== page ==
Traditionally India has never been a powerhouse of pace bowling all-rounders. It's an area that the team has failed to find a solution for over the years. The likes of England and South Africa have produced some magnificent all-rounders like Ian Botham, Andrew Flintoff, Jacques Kallis, and Shaun Pollock to name a few. India, however, boasts only of Kapil Dev as a genuine fast bowling all-rounder in history.
Not many all-rounders in India have become greats of the game in India. In recent times, the likes of Irfan Pathan and Stuart Binny have emerged on the scene and given hope to fans. While Irfan was a vital cog of the Indian team for about 4-5 years before fading off, Binny, the son of the famous Indian fast-bowler, Roger Binny, did not have much to appreciate in his career.
The latest one in the race to succeed Kapil Dev as India's next great all-rounder is Hardik Pandya. He's been around for a couple of years now and has taken his game to a different level since he burst on the scene.
While he is still not a regular in the playing eleven of the test team, India has pinned a lot of hopes on him. Clearly, he has a lot of work to do with both bat and ball to claim his spot in the longer format. One can say that constant comparisons with Kapil Dev have not helped his cause
However, in limited overs cricket, he has gradually become an instrumental part of the Indian side. Not only has he assumed the role of the new finisher in the batting department but also he has started to complete his full quota of overs more regularly. There is no doubt that Pandya provides the team with the right balance.
What has now raised concerns for team India is his persistent lower back-injury. He was out for almost three months after his injury in the Asia Cup last year. The same injury seems to have returned ahead of the current series against Australia. With the World Cup fast approaching, it is extremely important for India to have back up option's ready.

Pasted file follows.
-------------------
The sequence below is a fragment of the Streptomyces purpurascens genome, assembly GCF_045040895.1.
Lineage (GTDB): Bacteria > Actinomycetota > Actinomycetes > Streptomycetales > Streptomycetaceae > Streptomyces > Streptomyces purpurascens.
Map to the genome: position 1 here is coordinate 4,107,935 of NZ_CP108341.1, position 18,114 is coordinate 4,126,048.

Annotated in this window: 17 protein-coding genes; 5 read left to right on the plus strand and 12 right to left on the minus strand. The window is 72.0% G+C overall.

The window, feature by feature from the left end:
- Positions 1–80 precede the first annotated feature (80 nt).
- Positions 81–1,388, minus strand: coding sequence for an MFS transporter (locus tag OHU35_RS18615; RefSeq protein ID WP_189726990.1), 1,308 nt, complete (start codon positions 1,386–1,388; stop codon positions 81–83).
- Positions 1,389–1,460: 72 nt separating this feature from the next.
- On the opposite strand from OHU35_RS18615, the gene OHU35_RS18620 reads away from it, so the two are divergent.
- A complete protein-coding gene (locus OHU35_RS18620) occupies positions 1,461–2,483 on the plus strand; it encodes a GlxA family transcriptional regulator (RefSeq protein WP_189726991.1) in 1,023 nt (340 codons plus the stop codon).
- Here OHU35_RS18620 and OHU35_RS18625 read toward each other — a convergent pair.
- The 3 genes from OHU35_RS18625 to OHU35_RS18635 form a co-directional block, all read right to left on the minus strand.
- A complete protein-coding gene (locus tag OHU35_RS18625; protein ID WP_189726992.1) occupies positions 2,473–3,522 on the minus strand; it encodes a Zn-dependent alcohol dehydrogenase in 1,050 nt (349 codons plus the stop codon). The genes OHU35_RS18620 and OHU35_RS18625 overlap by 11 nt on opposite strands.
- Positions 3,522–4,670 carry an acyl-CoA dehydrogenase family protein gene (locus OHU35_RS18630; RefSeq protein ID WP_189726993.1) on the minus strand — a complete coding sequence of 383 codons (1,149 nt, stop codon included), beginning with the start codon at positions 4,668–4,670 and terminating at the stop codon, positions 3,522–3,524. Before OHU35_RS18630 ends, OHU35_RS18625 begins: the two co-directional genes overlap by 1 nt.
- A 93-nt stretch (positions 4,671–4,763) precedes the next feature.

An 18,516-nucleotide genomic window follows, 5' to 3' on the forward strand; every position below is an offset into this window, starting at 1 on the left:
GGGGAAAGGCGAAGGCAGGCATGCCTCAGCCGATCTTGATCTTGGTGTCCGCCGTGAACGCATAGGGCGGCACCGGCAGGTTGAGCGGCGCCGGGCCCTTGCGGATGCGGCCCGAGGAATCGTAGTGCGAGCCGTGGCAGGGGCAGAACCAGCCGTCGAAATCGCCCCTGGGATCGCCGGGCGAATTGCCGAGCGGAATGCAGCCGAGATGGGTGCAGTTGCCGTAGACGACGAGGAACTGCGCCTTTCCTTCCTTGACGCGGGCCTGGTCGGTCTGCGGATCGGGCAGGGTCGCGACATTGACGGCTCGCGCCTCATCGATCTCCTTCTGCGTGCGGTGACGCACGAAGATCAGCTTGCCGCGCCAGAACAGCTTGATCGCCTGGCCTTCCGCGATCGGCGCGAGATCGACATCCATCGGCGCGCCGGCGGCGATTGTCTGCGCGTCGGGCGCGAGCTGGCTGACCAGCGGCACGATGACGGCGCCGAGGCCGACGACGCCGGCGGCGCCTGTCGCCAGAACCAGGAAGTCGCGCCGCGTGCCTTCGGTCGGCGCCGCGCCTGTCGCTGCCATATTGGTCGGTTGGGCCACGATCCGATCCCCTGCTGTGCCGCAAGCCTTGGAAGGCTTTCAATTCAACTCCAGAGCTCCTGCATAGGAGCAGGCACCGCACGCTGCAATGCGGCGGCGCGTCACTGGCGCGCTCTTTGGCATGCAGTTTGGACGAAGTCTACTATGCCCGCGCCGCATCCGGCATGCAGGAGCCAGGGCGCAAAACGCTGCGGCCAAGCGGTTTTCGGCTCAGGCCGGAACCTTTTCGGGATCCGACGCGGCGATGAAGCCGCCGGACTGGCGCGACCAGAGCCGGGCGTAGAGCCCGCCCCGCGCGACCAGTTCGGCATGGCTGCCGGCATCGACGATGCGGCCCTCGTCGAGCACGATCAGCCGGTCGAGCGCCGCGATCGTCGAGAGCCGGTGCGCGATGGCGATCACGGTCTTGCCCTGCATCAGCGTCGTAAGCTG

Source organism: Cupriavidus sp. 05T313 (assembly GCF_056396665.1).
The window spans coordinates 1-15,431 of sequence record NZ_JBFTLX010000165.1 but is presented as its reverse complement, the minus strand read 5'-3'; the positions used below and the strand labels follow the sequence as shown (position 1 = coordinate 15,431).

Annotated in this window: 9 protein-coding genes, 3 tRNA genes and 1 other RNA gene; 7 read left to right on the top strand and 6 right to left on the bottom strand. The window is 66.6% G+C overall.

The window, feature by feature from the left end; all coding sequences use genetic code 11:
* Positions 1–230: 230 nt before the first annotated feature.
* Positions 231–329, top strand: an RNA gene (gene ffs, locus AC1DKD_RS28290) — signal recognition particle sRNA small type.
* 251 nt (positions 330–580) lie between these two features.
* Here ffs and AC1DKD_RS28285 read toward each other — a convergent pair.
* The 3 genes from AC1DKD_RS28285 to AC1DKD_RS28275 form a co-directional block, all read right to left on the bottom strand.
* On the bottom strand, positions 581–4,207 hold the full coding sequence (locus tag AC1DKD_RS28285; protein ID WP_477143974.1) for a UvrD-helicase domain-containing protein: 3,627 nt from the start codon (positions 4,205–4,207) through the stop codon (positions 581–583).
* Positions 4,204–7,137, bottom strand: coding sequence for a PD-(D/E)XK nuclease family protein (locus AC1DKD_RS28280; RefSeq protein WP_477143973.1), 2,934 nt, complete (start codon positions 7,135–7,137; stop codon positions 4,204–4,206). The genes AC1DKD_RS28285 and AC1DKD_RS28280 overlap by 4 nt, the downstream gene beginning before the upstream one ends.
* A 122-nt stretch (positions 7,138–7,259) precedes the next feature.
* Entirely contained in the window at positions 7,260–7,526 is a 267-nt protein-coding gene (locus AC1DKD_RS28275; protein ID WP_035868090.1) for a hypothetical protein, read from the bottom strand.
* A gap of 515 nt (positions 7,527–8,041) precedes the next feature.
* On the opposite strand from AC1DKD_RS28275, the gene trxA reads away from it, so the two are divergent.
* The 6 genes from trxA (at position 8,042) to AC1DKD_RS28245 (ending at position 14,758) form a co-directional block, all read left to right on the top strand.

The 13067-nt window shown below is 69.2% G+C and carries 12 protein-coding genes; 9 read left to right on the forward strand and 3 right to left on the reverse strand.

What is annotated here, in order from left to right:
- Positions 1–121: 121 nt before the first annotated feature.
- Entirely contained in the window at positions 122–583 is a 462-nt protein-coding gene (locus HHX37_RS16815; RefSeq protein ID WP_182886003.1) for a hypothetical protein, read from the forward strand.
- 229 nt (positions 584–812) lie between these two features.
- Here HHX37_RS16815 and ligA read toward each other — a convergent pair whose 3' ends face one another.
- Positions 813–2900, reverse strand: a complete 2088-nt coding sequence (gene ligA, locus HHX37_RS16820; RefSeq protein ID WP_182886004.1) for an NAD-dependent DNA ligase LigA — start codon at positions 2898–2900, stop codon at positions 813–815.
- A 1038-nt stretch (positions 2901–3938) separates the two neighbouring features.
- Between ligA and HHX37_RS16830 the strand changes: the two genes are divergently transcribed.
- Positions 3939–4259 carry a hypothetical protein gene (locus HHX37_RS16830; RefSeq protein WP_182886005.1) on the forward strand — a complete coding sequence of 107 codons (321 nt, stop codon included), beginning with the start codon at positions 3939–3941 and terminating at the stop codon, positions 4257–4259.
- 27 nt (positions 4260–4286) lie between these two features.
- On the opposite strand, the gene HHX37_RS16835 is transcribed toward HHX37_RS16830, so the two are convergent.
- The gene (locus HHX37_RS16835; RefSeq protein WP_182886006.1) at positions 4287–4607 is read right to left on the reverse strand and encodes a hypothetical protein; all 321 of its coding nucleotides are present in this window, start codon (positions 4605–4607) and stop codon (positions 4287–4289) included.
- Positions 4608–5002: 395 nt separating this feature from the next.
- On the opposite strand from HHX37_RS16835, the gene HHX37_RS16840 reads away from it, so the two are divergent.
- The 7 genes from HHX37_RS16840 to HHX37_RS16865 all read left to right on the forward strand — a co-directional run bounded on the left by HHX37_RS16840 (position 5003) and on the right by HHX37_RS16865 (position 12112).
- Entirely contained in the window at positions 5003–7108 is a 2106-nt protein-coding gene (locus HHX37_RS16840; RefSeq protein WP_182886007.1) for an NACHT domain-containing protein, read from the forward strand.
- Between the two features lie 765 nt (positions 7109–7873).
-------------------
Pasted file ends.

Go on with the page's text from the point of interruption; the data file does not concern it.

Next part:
Who are India's alternative options?
The first option is Ravindra Jadeja who started his second innings as a white-ball player for India in the 2018 Asia Cup. While he has managed to bowl a few good spells of left-arm spin but his batting does not give the confidence to have him as the back-up all-rounder for Pandya at the World Cup. This was evident from his batting struggles in the last two ODI matches against Australia. Although he is arguably the best fielder in the country, that can not be the only criteria to select a player for such a big tournament.
Over the last couple of months, India has also tried Vijay Shankar as an option for the spot. By now, it's clear that he is not really a genuine all-rounder but a pure batsman who can bowl. If Kohli plays him as the fifth bowler, the team will need another player like Kedar Jadhav who also bowl a few overs. Both of them together can make a fifth bowler for India but neither can do the job individually.
In such a high-pressure competition, India needs a genuine fifth bowler whom the captain can bank on. On his off day, this fifth bowler can be supported by a sixth bowler like Shankar or Jadhav but not on a regular basis. With Pandya missing, India does not have any such option.
What are India's options?
To address this issue, India can look to play five pure bowlers and back its top six batsmen to do the job. However, this is extremely risky with the fragile tail India has. Moreover, you need a good batting option at number seven to finish off the innings as well as play with a calculated approach if there is a batting collapse.
India can only hope that Pandya is taken cure of during the IPL and he remains fit throughout the World Cup. At the moment, he is an indispensable part of this Indian limited-overs set up.